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$$ \lim_{\theta\to0} \theta^{\frac1x -1} \tan(\theta^{\frac1x}) \;\;\;\;\; (x > 1) $$

I've tried L'Hôpital's rule with $\theta$ in the denominator, but successive applications seems to only lead to more complex expressions. Interestingly, it seems that each application of L'Hôpital's rule will produce another limit to which L'Hôpital's is applicable.

Can I use this fact somehow to analytically evaluate the limit?

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It is not necessary, but I find things easier to see if I let $w=\theta^{1/x}$. Then $\theta=w^x$, and we end up looking at $w^{1-x}\tan w$.

We want to find $$\lim_{w\to 0^+} w^{1-x}\tan w.$$ Rewrite this as $$\lim_{w\to 0^+} w^{2-x} \frac{\tan w}{w}.$$ Now things will likely be clear. The answer is $x$-dependent.

Remark: We could instead write immediately that our function is $$\theta^{\frac{2}{x}-1} \frac{\tan(\theta^{\frac{1}{x}})}{\theta^{\frac{1}{x}}},$$ and proceed immediately to the conclusion. However, I think that the preliminary "cleaning up" of the answer helps one see things more clearly.

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Let $y=\theta^{1/x}$ ($y^x=\theta$), so as $\theta\to0$, then $y\to0$. Now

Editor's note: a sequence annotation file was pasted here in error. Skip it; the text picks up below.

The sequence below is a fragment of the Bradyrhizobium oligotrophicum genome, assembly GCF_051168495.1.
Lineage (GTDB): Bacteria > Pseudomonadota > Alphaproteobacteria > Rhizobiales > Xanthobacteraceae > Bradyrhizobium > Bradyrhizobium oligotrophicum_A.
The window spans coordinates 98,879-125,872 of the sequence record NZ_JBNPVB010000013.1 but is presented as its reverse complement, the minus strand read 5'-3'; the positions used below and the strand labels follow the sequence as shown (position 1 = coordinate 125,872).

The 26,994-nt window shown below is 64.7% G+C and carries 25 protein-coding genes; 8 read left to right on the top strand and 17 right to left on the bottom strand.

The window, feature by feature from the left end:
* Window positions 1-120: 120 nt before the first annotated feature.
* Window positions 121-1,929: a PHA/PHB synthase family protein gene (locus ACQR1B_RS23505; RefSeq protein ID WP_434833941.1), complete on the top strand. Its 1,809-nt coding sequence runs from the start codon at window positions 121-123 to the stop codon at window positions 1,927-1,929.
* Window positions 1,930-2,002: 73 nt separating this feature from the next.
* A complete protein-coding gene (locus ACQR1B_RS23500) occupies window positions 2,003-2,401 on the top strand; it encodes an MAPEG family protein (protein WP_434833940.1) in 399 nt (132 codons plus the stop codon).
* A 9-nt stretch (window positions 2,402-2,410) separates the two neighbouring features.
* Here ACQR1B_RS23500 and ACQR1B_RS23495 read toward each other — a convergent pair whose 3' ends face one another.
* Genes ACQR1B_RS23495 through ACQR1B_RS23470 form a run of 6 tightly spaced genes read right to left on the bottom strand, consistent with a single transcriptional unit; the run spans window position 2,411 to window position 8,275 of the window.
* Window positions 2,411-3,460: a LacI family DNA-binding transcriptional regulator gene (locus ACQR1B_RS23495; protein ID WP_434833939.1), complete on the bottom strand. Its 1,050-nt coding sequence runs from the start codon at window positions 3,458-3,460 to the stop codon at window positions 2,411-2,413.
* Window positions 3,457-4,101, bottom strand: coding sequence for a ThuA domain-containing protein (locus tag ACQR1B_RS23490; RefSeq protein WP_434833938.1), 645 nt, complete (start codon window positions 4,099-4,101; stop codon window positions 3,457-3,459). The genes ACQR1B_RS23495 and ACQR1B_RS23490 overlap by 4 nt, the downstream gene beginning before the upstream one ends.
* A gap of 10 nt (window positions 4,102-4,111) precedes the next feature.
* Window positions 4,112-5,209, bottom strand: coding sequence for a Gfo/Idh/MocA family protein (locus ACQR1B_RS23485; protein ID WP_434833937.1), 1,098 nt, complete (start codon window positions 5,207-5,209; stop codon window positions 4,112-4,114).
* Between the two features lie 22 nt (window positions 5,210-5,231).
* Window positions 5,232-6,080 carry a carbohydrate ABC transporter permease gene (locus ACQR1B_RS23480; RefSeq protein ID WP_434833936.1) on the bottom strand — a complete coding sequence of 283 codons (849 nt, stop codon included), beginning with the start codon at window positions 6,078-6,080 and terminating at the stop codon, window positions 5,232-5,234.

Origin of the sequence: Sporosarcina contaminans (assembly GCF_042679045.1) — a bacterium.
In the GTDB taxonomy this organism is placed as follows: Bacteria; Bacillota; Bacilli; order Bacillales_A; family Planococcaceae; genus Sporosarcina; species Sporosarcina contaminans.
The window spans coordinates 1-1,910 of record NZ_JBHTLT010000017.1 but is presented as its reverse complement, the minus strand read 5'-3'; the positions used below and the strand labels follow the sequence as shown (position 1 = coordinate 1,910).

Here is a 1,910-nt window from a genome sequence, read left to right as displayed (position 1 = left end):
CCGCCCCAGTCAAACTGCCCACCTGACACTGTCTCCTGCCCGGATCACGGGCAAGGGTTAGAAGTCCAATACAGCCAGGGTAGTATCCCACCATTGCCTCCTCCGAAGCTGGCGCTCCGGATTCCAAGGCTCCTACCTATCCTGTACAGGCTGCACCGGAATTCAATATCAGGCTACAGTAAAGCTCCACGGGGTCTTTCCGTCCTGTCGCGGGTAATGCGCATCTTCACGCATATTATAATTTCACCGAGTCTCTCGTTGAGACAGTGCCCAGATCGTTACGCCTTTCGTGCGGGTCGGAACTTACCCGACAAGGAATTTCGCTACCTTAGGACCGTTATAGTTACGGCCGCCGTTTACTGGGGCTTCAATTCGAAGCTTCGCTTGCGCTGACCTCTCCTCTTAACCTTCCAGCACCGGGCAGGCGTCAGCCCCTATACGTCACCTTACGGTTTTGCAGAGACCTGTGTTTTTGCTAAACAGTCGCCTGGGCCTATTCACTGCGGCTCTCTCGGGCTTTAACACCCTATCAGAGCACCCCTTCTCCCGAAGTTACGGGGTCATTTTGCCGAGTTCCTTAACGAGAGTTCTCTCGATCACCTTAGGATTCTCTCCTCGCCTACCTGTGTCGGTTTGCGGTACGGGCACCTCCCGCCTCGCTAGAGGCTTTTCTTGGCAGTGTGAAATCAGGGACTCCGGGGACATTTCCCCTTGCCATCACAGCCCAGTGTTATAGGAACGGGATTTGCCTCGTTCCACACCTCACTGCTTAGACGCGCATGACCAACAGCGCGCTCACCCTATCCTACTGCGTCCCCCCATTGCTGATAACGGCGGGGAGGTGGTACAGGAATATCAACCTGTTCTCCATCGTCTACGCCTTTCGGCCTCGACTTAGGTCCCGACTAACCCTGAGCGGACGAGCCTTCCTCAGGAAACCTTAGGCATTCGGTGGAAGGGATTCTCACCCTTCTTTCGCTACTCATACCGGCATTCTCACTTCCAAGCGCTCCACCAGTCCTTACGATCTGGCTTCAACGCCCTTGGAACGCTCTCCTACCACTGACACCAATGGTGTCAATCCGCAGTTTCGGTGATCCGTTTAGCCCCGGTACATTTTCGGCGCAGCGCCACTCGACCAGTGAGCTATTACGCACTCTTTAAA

Note that $$ \theta^{1/x-1}=\theta^{1/x}\theta^{-1}=yy^{-x}=y^{1-x} $$ Thus the limit becomes $$ \lim_{y\to0}y^{1-x}\tan y $$

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  • $\begingroup$ How does this answer differ from the one already given by Andre Nicolas? $\endgroup$ – Mico Feb 25 '14 at 5:45
  • $\begingroup$ I wrote it independently (almost at the same time he was writing his) but since I am slow at typing, his post appeared sooner. $\endgroup$ – user127151 Feb 25 '14 at 5:46
  • $\begingroup$ Thanks for this follow-up. $\endgroup$ – Mico Feb 25 '14 at 5:48
  • $\begingroup$ I'm confused. Are you saying the limit is $0$ for all values of $x$? If we let $x=2$ then the limit is $\lim_{\theta\to0} \theta^{-\frac12} \tan(\theta^{\frac12}) = 1$ $\endgroup$ – anarchocurious Feb 25 '14 at 5:53
  • $\begingroup$ You are right. I admit that I was wrong. $\endgroup$ – user127151 Feb 25 '14 at 5:58
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The first thing to realize is this limit doesn't exist. That's because $\theta \to 0$ allows negative values of $\theta.$ For such $\theta,$ $\theta^{1/x}$ is not defined for most values of $x.$ So we need to change that limit sign to $\lim_{\theta \to 0^+}.$

That out of the way, note the expression equals

$$\tag 1 \theta^{(2/x)-1}\frac{\tan \theta^{1/x}}{\theta^{1/x}}.$$

As $\theta \to 0^+, \theta^{1/x}\to 0.$ Recalling $\lim_{u\to 0} (\tan u)/u = 1,$ (this follows from $(\sin u)/u \to 1$), we see the fraction in $(1)$ $\to 1$ as $\theta\to 0^+.$ So we don't have to worry about it.

We're left thinking about $\theta^{(2/x)-1}.$ This blows up if $(2/x)-1< 0,$ is identically $1$ if $(2/x)-1 = 0,$ and $\to 0$ if $(2/x)-1>0.$ Thus the limit in $(1)$ doesn't exist if $x>2,$ equals $1$ if $x=2,$ and equals $0$ if $1<x<2.$

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